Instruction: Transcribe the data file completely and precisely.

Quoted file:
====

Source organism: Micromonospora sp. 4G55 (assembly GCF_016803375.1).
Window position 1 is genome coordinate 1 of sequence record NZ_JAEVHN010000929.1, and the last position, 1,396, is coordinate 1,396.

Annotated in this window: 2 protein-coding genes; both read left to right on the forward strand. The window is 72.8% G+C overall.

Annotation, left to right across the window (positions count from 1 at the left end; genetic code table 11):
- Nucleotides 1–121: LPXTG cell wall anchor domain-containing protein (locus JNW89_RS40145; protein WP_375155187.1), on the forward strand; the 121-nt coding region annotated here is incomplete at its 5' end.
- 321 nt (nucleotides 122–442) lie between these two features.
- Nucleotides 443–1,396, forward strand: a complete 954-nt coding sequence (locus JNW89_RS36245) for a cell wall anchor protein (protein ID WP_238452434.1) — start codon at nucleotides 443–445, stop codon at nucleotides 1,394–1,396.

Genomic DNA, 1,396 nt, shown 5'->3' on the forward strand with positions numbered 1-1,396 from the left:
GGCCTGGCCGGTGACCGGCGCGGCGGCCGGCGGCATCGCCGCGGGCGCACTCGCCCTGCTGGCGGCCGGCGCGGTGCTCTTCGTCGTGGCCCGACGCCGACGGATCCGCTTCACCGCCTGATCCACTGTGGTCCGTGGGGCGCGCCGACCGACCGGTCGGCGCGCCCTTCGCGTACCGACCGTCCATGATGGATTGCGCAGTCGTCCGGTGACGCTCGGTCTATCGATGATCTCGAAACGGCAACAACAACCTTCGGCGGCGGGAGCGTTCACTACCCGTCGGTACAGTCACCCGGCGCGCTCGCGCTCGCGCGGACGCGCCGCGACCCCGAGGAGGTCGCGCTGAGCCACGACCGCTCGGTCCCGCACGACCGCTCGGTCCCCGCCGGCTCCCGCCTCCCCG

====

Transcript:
Source organism: Micromonospora sp. 4G55 (assembly GCF_016803375.1).
Window position 1 is genome coordinate 1 of sequence record NZ_JAEVHN010000929.1, and the last position, 1,396, is coordinate 1,396.

Annotated in this window: 2 protein-coding genes; both read left to right on the forward strand. The window is 72.8% G+C overall.

Annotation, left to right across the window (positions count from 1 at the left end; genetic code table 11):
- Nucleotides 1–121: LPXTG cell wall anchor domain-containing protein (locus JNW89_RS40145; protein WP_375155187.1), on the forward strand; the 121-nt coding region annotated here is incomplete at its 5' end.
- 321 nt (nucleotides 122–442) lie between these two features.
- Nucleotides 443–1,396, forward strand: a complete 954-nt coding sequence (locus JNW89_RS36245) for a cell wall anchor protein (protein ID WP_238452434.1) — start codon at nucleotides 443–445, stop codon at nucleotides 1,394–1,396.

Genomic DNA, 1,396 nt, shown 5'->3' on the forward strand with positions numbered 1-1,396 from the left:
GGCCTGGCCGGTGACCGGCGCGGCGGCCGGCGGCATCGCCGCGGGCGCACTCGCCCTGCTGGCGGCCGGCGCGGTGCTCTTCGTCGTGGCCCGACGCCGACGGATCCGCTTCACCGCCTGATCCACTGTGGTCCGTGGGGCGCGCCGACCGACCGGTCGGCGCGCCCTTCGCGTACCGACCGTCCATGATGGATTGCGCAGTCGTCCGGTGACGCTCGGTCTATCGATGATCTCGAAACGGCAACAACAACCTTCGGCGGCGGGAGCGTTCACTACCCGTCGGTACAGTCACCCGGCGCGCTCGCGCTCGCGCGGACGCGCCGCGACCCCGAGGAGGTCGCGCTGAGCCACGACCGCTCGGTCCCGCACGACCGCTCGGTCCCCGCCGGCTCCCGCCTCCCCG